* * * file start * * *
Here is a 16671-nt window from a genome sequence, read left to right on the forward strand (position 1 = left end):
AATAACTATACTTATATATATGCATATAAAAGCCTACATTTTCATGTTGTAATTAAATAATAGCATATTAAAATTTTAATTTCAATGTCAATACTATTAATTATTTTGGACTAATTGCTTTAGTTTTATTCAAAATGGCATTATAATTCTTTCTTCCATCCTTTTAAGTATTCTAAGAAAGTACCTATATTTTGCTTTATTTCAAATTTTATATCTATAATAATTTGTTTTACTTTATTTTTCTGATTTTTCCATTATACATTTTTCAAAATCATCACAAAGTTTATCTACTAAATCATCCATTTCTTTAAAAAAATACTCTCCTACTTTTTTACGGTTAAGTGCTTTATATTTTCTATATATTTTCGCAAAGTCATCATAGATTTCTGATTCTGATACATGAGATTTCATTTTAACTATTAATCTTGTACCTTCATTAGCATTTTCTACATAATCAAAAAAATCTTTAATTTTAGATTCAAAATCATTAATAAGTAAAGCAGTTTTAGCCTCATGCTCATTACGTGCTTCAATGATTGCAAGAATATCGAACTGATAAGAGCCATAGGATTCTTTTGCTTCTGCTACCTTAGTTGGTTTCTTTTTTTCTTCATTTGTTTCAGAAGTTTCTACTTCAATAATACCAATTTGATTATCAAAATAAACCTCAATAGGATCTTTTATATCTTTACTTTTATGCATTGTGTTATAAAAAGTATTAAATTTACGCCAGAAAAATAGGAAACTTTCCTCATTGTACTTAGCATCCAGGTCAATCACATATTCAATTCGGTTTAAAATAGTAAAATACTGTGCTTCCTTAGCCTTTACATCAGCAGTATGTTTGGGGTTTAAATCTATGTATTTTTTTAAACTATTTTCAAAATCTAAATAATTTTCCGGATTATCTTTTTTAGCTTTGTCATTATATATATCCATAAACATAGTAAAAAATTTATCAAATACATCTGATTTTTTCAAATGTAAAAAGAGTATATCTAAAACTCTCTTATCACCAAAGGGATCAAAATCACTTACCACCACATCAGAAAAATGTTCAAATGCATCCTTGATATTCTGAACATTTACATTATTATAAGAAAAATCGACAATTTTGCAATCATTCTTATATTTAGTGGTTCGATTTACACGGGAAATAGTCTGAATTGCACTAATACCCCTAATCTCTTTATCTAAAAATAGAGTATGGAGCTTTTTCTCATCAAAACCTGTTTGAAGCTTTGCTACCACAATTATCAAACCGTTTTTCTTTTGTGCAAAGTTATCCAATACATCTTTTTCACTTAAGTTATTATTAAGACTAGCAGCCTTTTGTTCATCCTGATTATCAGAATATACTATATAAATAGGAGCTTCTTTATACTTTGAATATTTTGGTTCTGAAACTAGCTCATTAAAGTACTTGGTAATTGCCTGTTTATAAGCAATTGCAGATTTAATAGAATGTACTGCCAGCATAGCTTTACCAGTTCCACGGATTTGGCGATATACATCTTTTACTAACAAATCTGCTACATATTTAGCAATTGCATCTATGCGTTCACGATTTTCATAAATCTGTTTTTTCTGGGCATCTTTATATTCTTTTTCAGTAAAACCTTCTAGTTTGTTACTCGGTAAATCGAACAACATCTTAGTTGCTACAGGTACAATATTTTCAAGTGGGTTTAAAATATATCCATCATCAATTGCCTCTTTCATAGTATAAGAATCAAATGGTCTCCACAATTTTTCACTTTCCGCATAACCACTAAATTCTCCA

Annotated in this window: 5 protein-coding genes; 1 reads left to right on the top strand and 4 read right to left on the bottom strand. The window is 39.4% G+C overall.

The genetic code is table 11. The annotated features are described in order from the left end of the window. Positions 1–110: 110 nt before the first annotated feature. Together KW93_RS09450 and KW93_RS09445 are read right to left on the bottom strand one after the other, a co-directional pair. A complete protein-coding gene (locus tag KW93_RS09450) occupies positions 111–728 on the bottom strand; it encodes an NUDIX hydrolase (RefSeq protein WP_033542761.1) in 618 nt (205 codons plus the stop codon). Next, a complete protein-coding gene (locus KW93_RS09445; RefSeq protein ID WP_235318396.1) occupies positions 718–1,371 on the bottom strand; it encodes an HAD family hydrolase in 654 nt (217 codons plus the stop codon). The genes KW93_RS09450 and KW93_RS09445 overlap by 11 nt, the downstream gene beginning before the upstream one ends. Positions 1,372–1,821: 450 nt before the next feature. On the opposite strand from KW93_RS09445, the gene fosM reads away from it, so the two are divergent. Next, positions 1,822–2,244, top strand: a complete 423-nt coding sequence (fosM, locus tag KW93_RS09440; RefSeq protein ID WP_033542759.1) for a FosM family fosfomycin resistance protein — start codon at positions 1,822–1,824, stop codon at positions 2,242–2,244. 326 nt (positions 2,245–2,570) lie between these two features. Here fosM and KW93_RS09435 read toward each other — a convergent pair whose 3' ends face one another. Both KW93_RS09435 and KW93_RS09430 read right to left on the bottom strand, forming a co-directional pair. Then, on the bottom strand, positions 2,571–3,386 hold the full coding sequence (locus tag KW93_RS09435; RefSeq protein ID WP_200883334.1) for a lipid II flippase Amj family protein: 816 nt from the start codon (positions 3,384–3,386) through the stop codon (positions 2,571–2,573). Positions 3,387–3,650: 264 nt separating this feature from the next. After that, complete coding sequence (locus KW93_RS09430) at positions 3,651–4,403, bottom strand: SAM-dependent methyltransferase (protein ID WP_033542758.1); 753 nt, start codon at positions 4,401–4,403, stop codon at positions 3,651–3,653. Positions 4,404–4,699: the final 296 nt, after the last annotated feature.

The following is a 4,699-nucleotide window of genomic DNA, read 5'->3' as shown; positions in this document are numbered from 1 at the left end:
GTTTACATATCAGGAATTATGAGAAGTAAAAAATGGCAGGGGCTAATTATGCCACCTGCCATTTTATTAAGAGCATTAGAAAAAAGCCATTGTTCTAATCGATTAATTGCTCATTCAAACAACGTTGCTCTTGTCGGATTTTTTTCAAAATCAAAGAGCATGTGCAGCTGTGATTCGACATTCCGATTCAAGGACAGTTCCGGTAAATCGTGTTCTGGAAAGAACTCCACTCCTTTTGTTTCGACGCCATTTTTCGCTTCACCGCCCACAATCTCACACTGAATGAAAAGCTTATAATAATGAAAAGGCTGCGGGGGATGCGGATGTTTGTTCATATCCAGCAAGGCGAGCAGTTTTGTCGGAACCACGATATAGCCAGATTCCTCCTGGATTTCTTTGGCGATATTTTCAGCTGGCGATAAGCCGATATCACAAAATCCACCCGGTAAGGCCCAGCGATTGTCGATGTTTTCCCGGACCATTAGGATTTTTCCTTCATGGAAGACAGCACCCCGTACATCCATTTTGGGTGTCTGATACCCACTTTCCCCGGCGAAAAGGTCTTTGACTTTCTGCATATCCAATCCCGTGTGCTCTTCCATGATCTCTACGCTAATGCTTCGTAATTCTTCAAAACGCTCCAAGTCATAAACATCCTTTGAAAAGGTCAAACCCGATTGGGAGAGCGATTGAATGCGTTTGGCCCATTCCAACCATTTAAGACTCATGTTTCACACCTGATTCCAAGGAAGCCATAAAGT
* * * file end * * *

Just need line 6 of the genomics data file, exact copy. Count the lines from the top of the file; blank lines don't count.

GTTTACATATCAGGAATTATGAGAAGTAAAAAATGGCAGGGGCTAATTATGCCACCTGCCATTTTATTAAGAGCATTAGAAAAAAGCCATTGTTCTAATCGATTAATTGCTCATTCAAACAACGTTGCTCTTGTCGGATTTTTTTCAAAATCAAAGAGCATGTGCAGCTGTGATTCGACATTCCGATTCAAGGACAGTTCCGGTAAATCGTGTTCTGGAAAGAACTCCACTCCTTTTGTTTCGACGCCATTTTTCGCTTCACCGCCCACAATCTCACACTGAATGAAAAGCTTATAATAATGAAAAGGCTGCGGGGGATGCGGATGTTTGTTCATATCCAGCAAGGCGAGCAGTTTTGTCGGAACCACGATATAGCCAGATTCCTCCTGGATTTCTTTGGCGATATTTTCAGCTGGCGATAAGCCGATATCACAAAATCCACCCGGTAAGGCCCAGCGATTGTCGATGTTTTCCCGGACCATTAGGATTTTTCCTTCATGGAAGACAGCACCCCGTACATCCATTTTGGGTGTCTGATACCCACTTTCCCCGGCGAAAAGGTCTTTGACTTTCTGCATATCCAATCCCGTGTGCTCTTCCATGATCTCTACGCTAATGCTTCGTAATTCTTCAAAACGCTCCAAGTCATAAACATCCTTTGAAAAGGTCAAACCCGATTGGGAGAGCGATTGAATGCGTTTGGCCCATTCCAACCATTTAAGACTCATGTTTCACACCTGATTCCAAGGAAGCCATAAAGT